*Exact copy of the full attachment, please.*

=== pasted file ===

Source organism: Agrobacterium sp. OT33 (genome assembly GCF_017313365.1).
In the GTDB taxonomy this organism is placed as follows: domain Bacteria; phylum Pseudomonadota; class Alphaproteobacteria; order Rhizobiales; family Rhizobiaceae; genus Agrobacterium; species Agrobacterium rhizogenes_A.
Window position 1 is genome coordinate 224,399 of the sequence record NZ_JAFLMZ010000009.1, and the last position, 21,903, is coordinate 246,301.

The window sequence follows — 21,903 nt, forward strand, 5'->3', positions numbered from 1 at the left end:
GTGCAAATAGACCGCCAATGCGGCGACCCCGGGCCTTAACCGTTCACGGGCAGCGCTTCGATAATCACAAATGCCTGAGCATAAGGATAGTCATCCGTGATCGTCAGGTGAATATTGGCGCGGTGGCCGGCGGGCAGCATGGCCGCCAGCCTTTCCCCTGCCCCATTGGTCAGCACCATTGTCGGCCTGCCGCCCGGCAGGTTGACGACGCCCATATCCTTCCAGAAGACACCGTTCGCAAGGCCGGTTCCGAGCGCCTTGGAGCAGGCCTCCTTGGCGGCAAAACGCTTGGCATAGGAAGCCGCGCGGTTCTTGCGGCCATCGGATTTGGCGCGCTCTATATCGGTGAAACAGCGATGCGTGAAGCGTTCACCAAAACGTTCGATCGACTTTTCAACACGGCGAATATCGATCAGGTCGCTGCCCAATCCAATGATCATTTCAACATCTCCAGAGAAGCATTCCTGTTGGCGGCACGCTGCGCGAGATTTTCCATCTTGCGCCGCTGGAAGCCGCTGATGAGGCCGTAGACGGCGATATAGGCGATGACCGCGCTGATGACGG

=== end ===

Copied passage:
Source organism: Agrobacterium sp. OT33 (genome assembly GCF_017313365.1).
In the GTDB taxonomy this organism is placed as follows: domain Bacteria; phylum Pseudomonadota; class Alphaproteobacteria; order Rhizobiales; family Rhizobiaceae; genus Agrobacterium; species Agrobacterium rhizogenes_A.
Window position 1 is genome coordinate 224,399 of the sequence record NZ_JAFLMZ010000009.1, and the last position, 21,903, is coordinate 246,301.

The window sequence follows — 21,903 nt, forward strand, 5'->3', positions numbered from 1 at the left end:
GTGCAAATAGACCGCCAATGCGGCGACCCCGGGCCTTAACCGTTCACGGGCAGCGCTTCGATAATCACAAATGCCTGAGCATAAGGATAGTCATCCGTGATCGTCAGGTGAATATTGGCGCGGTGGCCGGCGGGCAGCATGGCCGCCAGCCTTTCCCCTGCCCCATTGGTCAGCACCATTGTCGGCCTGCCGCCCGGCAGGTTGACGACGCCCATATCCTTCCAGAAGACACCGTTCGCAAGGCCGGTTCCGAGCGCCTTGGAGCAGGCCTCCTTGGCGGCAAAACGCTTGGCATAGGAAGCCGCGCGGTTCTTGCGGCCATCGGATTTGGCGCGCTCTATATCGGTGAAACAGCGATGCGTGAAGCGTTCACCAAAACGTTCGATCGACTTTTCAACACGGCGAATATCGATCAGGTCGCTGCCCAATCCAATGATCATTTCAACATCTCCAGAGAAGCATTCCTGTTGGCGGCACGCTGCGCGAGATTTTCCATCTTGCGCCGCTGGAAGCCGCTGATGAGGCCGTAGACGGCGATATAGGCGATGACCGCGCTGATGACGG